It’s time for another “Ask the Editor” post today. A big thank you to everyone who sent in their questions – it’s great to have the chance to help you out with your Mac-related queries and quibbles.
Some of the topics covered this week include how to recover data from a failed hard drive, setting up your own application to sync with Google Tasks, re-installing system software from your OS X recovery disk, and adding an extra hard drive to your MacBook Pro.
Read on for plenty of handy Mac knowledge, and I hope you’ll find most of it useful for your own situation as well!
A few months ago, I noticed that iChat had a question mark instead of the usual Dock icon. I can’t find the application anywhere!
Occasionally, for whatever reason, you might find that an application goes missing. If a piece of software is accidentally deleted or corrupted, when you try to launch it, you’ll see the Dock icon show a question mark over the icon:
If this happens, the simple fix is to re-install the software. Easy for a third-party app, but what about system software such as iChat, Mail, or iCal?
You’ll need your original OS X installation or upgrade DVD. Insert it into your drive, and open the “Optional Installs” folder after it launches. Open Optional Installs.mpkg, and navigate through until you can select the different applications you’d like to install.
One of these should be iChat – select it, and continue on to install just that single piece of software. After a few seconds wait, you should once again have a fresh copy of iChat in your Applications folder! It might be a good idea to run a quick Software Update at this point, just to check whether any new updates are available.
This process works for re-installing pretty much any system software, and is worth remember next time you need to re-install iChat, iCal, Address Book, or any other piece of software that shipped with your Mac!
Can I add an SSD to my MacBook Pro, or do I have to replace the current one?
- Lorenzo Peña Álvarez
All Apple notebooks ship with a single hard drive slot, so the easiest way to add an SSD is to remove the existing Serial-ATA drive, and replace it with the new, upgraded model. This is a really straight-forward process, and you don’t need any technical knowledge to perform the upgrade yourself.
Interestingly, a few enterprising folk have come up with a solution that does allow you to add a second hard drive slot, by replacing the SuperDrive in your MacBook Pro. MCE Technologies make a product called the OptiBay, which converts your DVD drive into space for a second hard drive.
You can either install the hardware upgrade yourself using their instructions, or pay between $49 and $99 to have the company install the upgrade for you. This might be a good option if you really want to have two hard drives available, and can make do with an external DVD drive.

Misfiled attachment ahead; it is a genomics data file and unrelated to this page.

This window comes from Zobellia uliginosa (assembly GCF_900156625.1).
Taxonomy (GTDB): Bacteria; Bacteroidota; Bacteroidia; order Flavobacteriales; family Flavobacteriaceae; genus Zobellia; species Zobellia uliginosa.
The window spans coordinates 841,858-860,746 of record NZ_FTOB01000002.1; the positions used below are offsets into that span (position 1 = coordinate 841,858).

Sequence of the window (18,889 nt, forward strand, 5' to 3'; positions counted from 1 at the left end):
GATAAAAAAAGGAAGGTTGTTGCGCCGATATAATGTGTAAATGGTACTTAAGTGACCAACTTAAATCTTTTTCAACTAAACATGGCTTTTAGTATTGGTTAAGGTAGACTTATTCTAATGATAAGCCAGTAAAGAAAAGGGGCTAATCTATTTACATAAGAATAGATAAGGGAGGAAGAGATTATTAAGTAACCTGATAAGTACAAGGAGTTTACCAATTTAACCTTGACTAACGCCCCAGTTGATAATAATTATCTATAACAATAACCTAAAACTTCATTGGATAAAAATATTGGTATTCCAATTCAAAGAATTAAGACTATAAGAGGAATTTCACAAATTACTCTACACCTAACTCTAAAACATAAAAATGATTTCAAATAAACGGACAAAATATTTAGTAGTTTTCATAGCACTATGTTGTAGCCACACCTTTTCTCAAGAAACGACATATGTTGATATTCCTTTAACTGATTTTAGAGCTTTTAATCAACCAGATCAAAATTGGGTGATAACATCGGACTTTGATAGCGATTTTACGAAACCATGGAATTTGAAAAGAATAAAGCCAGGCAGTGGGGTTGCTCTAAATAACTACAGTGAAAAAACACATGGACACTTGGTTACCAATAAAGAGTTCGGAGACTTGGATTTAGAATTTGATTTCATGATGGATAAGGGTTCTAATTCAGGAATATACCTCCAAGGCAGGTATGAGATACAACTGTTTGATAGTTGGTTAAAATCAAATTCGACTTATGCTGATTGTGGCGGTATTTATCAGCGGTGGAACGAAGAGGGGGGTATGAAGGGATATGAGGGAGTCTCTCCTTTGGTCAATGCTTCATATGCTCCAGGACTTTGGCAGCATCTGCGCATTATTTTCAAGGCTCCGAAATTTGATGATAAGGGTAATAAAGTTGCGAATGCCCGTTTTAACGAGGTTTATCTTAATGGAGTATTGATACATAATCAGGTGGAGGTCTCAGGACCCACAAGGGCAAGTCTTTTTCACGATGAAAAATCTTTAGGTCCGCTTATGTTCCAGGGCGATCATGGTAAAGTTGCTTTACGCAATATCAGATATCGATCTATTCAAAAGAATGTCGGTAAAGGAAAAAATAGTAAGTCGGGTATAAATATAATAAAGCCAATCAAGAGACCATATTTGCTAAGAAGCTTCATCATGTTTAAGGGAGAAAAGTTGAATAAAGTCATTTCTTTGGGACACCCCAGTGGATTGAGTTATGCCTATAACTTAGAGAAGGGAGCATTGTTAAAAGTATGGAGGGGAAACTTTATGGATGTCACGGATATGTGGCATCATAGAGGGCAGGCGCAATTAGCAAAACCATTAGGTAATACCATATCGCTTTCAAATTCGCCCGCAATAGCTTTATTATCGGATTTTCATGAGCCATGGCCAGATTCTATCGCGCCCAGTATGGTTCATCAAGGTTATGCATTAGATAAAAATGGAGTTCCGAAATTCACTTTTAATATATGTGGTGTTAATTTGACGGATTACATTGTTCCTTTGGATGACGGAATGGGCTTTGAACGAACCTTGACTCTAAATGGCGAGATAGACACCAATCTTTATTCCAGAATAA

I’m wondering what software is best for recovering files from a hard drive with a broken boot sector?
Hi Ragnar, and good question. Hard drives are always prone to failing from time to time, but hope is far from lost – it’s often possible to recover information, even if you’re no longer able boot into OS X using the drive.
The most popular piece of software for recovering hard drive data is called DiskWarrior. It isn’t cheap (coming in at $99.95), but has a proven track record of being a remarkably useful application. I’ve used it on a couple of old hard drives that I thought were past recovering, and it was able to restore and mount the drive for me to access all my old data.
I’ve been amazed at how well it works, and would strongly recommend giving it a try. DiskWarrior is an interesting piece of software, as it’s still distributed on a physical disk. You can pick up a copy from your nearest Apple Retail Store, or order the DVD from their website.
Another piece of software that I haven’t tried personally is Disk Drill. This one is free, and might be worth giving a shot before splashing out on DiskWarrior. We actually published a review a few months ago, which you may find useful!
Best of luck recovering your data, and be sure to let us know how it goes.
I’m looking for a quality task management program that integrates with Google Tasks. Can you help?
Of course I can! Most GTD and task management applications tend to have their own in-built cloud sync option (almost all – we’re looking at you, Things), and there are actually very few that work directly with Google Tasks.
Fortunately, a fantastic alternative solution is available. This option would be to install a desktop application such as Fluid, which can turn a website into a standalone desktop application. Many people use this for Gmail, and it works equally well for Google Tasks! A novel trick is to set the site to display in your Menu Bar, giving you a minimal approach to desktop tasks.
Didn’t See Your Question?
If you asked a question but didn’t have it answered today, don’t worry! I’ll do my best to get to it in a future week. I love a challenge, so feel free to ask some weird and wonderful questions…
If you’d like to submit your query, you can do so here:
Thanks for reading, and let me know if you agree or disagree with anything I mentioned today!